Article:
When it comes to Jahshua Smith, aka JYoung The General, knowledge is truly power. Born and bred in Detroit, the 25-year-old emcee has lived his fair share of experiences that inspired him to write about the trials and tribulations of the black man in America. Catching the ear of Universal Records, JYoung instead opted out of a deal to pursue a college degree at Michigan State University, where his thirst for knowledge grew even deeper. Taking this educational enlightenment to the booth, he has crafted three projects (Black History Year Installment One and Two and Jahshua 1:6 EP) that challenge its listeners to think before taking what they’ve learned at face value. With his lesson plan mixed into the rhymes, the student has now become the teacher.
Speaking recently with HipHopDX, JYoung explained how he initially got into rapping, why writing for a cause is important in today’s scene, and what he has in store for the future.
The Beginning: “A little known fact about me known by a lot of my friends and fans is that I got my start being an Internet emcee on the videogame website Gamefaqs.com, the one where you get your cheat codes and walkthroughs for videogames. They had like a Hip Hop sub-board where people would just debate about Rap, who’s the best rapper, who’s your favorite indie act, etc. And they used to have this popular thing called ‘key-styling’ where you would send written battles between people. A friend of mine on that website dared me to get a microphone and actually try my hand at rapping. The first song I made was pretty ass, it was mixed down terribly, there was reverb from holy hell on it. [Laughs]”
“My boy in New York who goes by Treazy, he actually has his own radio show and he would have a weekly Hip Hop show for upcoming artists. I submitted my track one day and he liked it so much that he told me I wasn’t close to ready yet, but I had potential. And if it wasn’t for somebody like that saying that, I probably would have quit. Because to me it was just a gimmick and a hobby right then, but then it turned to me really taking it seriously and being at the point that I am right now.”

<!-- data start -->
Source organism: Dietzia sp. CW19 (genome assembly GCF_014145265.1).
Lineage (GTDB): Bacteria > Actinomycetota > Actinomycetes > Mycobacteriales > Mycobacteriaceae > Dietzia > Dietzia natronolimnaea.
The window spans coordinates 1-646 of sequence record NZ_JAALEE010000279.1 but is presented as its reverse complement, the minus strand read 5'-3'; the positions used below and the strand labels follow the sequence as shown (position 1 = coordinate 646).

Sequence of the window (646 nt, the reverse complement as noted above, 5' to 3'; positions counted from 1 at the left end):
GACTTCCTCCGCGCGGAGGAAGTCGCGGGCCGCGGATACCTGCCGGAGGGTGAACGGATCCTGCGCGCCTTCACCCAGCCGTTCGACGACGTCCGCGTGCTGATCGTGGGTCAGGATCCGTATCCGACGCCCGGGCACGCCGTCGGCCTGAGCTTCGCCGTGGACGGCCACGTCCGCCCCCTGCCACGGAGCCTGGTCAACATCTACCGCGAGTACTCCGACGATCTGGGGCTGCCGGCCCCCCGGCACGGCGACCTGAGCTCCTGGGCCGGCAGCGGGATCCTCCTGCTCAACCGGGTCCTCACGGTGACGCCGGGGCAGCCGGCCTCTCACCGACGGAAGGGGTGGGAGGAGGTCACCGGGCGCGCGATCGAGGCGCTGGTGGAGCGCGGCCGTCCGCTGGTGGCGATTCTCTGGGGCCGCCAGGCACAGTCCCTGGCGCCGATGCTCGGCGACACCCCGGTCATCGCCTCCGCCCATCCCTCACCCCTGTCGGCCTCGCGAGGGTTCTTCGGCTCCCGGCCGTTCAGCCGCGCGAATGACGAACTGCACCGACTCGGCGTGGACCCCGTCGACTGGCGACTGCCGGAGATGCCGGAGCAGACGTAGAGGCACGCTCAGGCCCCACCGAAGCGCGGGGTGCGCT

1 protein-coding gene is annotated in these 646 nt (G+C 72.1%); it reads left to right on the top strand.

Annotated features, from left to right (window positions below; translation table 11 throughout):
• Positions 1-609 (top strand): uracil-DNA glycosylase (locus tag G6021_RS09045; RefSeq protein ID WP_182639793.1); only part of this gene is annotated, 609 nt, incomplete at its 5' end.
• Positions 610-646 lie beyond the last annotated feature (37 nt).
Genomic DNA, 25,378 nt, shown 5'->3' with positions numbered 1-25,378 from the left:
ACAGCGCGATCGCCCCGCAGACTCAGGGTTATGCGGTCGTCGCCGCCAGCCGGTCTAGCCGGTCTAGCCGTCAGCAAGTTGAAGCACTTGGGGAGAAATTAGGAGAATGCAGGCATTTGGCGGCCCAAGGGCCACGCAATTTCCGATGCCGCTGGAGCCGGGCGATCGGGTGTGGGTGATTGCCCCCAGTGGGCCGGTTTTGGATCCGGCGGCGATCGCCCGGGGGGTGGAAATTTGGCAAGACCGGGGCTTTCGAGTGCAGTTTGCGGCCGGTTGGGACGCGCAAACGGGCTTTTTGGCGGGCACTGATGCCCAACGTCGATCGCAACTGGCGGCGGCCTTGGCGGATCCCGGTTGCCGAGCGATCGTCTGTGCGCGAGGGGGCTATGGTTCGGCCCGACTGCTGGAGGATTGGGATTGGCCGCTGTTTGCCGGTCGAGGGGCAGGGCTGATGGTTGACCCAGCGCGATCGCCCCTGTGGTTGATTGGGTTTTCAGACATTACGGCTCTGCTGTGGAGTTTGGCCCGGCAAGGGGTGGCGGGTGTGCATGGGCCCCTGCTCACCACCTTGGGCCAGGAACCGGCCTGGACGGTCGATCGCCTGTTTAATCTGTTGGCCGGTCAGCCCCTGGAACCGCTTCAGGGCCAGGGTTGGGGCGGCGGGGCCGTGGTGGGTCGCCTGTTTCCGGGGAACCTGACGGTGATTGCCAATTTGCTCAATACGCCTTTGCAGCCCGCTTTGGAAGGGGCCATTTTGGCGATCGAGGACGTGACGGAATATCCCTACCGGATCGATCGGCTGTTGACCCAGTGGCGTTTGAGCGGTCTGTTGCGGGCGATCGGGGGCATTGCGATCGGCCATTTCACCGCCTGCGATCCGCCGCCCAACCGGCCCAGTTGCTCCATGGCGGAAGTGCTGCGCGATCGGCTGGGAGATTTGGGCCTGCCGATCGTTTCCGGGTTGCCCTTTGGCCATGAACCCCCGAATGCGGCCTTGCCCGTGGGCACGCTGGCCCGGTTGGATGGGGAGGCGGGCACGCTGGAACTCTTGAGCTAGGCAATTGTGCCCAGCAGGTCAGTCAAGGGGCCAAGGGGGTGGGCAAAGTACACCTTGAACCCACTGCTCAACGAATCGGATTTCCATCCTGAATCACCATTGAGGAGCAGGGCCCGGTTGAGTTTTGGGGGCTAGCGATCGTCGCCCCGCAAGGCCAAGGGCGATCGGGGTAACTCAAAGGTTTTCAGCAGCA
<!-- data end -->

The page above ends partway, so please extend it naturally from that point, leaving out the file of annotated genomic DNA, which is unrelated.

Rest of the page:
Founding Stick 2 Tha Script: “That’s just another thing about the Internet. The guy that gave me the push to take Rap seriously and taught me what I know about being a lyricist is named Steve Perez, a/k/a Tempest. He’s from New York and I’ve actually never met Steve in real life, but he taught me a lot about how to structure my bars, how to use multi-syllable flows, all these things that I never really knew. And we co-founded the group together and essentially just used to make music over the Internet. That was my right hand man from about 2005-2008. Every time I did something new, I’d send it to him and he’d send something to me, I’d be on his project and he’d be on mine. And that was the genesis of what I really wanted to establish with my current collective BLAT! Pack. Just to have a group of solo artists that would come together only really to be each other’s support system and not do the group thing because I’m alpha when it comes to my music. So the good thing about getting with a guy like Steve was that he had his lane, I had mine, but we were able to support each other and give that push we needed.”
Growing As An Artist: “With The Megaman Mixtape, it’s still the footnote of my personal history because I had a specific type of vibe I wanted from that tape, and that was basically to sound like a [Diplomats] artist with a ‘conscious’ style. I loved their sound, I loved how energetic it was, but I felt like even though I enjoyed what Juelz Santana, Cam’ron and Jim Jones were doing, a lot of people used to ride me for it because there wasn’t as much substance as like say some of my other favorite artists like Nas. So to take it to a level where I could say a lot of things that were potent or thought-provoking but still give it that bouncy vibe, I thought that was gonna be the type of balance to showcase me as an artist.”